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children not to be understood without rewards and punishments;" Penn loved his children, with not a thought for the consequences. Locke, who was never married, declares marriage an affair of the senses; Penn reverenced woman as the object of fervent, inward affection, made, not for lust, but for love. In studying the understanding, Locke begins with the sources of knowledge; Penn with the inventory of our intellectual treasures. Locke deduces government from Noah and Adam, rests it upon contract, and announces its end to be the security of pro-. perty; Penn, far from going back to Adam, or even to Noah, declares that "there must be a people before a government," and, deducing the right to institute government from man's moral nature, seeks its fundamental rules in the immutable dictates "of universal reason," its end in freedom and happiness. The system of Locke lends itself to contendings of factions of most opposite interests and purposes; the doctrine of Fox and Penn, being but the common creed of humanity, forbids division, and insures the highest moral unity. To Locke, happiness is pleasure; things are good and evil only in reference to pleasure and pain; and to “ inquire after the highest good is as absurd as to dispute whether the best relish be in apples, plums, or nuts;" Penn esteemed happiness to lie in the subjection of the baser instincts to the instinct of Deity in the breast, good and evil to be eternally and always as unlike as truth and falsehood, and the inquiry after the highest good to involve the purpose of existence. Locke says plainly, that, but for rewards and punishments beyond the grave, "it is certainly right to eat and drink, and to enjoy what we delight in ;" Penn, like Plato and Fenelon, maintained the doctrine so terrible to despots, that God is to be loved for his own sake, and virtue practised for its intrinsic loveliness. Locke derives the idea of infinity from the senses, describes it as purely negative, and attributes it to nothing but space, duration, and number; Penn derived the idea from the soul, and ascribed it to truth, and virtue, and God. Locke declares immortality a matter with which reason has nothing to do, and that revealed truth must be sustained by outward signs and visible acts of power; Penn saw truth by its own light, and summoned the soul to bear witness to its own glory. Locke believed" not so many men in wrong opinions as is commonly supposed, because the greatest part have no opinions at all, and do not know what they contend for;" Penn likewise vindicated the many, but it was truth was the common inheritance of the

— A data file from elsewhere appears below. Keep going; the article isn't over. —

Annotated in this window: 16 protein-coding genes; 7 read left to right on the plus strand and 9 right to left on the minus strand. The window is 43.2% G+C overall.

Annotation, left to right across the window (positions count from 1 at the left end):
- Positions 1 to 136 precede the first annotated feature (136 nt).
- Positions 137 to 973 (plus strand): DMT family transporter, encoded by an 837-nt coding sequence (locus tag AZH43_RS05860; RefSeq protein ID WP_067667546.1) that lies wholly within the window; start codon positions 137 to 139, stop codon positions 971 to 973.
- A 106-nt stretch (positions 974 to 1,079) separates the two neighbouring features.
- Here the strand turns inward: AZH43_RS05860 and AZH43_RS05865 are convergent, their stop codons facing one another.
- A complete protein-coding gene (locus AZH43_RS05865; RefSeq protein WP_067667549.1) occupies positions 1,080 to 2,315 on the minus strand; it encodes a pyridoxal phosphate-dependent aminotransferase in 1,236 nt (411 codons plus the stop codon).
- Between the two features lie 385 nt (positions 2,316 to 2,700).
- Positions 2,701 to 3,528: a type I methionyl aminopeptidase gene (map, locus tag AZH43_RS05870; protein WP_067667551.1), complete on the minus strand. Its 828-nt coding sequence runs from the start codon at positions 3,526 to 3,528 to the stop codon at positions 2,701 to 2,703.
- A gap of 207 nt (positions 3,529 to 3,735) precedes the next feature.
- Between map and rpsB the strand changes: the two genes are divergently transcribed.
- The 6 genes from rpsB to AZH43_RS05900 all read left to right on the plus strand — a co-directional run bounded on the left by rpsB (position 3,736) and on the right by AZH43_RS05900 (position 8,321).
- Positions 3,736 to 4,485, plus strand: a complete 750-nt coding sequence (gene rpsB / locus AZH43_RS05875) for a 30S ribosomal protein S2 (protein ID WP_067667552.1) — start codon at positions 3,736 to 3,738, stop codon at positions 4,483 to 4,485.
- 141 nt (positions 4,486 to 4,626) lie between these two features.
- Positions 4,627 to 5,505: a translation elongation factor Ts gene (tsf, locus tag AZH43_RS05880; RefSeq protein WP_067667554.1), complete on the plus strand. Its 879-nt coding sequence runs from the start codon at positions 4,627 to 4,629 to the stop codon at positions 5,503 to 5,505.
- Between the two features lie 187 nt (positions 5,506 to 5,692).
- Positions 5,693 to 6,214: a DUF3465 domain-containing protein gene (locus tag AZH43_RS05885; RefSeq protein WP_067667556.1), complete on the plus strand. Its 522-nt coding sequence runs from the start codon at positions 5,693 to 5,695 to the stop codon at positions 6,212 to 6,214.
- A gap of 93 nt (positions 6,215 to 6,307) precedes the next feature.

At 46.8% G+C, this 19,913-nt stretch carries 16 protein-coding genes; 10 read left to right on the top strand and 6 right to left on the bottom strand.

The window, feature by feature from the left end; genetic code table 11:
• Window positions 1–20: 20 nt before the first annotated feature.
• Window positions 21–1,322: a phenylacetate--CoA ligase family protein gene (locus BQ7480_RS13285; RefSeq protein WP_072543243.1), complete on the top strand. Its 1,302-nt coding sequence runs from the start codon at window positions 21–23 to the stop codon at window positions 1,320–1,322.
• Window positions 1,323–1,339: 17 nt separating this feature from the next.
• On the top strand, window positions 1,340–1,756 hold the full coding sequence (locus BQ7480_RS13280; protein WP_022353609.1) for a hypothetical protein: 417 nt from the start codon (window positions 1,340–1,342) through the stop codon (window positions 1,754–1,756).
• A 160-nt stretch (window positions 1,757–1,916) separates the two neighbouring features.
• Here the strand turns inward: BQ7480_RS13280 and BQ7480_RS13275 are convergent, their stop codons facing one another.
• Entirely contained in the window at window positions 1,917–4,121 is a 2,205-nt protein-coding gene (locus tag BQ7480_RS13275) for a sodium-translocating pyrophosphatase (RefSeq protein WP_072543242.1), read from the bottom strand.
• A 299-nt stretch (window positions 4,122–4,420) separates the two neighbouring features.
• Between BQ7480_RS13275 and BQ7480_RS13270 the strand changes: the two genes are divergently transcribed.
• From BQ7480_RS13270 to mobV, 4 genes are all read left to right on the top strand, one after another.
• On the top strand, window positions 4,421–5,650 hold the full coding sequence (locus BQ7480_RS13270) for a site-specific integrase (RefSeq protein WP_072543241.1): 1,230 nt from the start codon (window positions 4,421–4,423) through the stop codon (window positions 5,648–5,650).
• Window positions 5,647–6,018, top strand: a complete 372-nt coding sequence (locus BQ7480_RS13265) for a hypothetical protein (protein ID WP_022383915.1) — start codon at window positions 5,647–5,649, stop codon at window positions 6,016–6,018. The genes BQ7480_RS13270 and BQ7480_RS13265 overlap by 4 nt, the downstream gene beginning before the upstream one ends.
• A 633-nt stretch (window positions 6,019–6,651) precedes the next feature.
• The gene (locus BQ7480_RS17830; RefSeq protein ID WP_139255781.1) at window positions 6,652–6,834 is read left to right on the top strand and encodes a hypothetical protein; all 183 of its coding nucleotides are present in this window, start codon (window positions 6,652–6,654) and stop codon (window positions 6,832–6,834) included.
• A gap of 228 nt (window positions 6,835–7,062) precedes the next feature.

race. Locke, in his love of tolerance, inveighed against the methods of persecution as "Popish practices;" Penn censured no sect, but condemned bigotry of all sorts as inhuman. Locke, as an American lawgiver, dreaded a too numerous democracy, and reserved all power to wealth and the feudal proprietors; Penn believed that God is in every conscience, his light in every soul; and, therefore, stretching out his arms, he built-such are his own words" a free colony for all mankind." This is the praise of William Penn, that, in an age which had seen a popular revolution shipwreck popular liberty among selfish factions; which had seen Hugh Peters and Henry Vane perish by the hangman's cord and the axe; in an age when Sidney nourished the pride of patriotism rather than the sentiment of philanthropy, when Russell stood for the liberties of his order, and not for new enfranchisements, when Harrington, and Shaftesbury, and Locke, thought government should rest on property,-Penn did not despair of humanity, and, though all history and experience denied the sovereignty of the people, dared to cherish the noble idea of man's capacity for selfgovernment. Conscious that there was no room for its exercise in England, the pure enthusiast, like Calvin and Descartes, a voluntary exile, was come to the banks of the Delaware to institute " EXPERIMENT."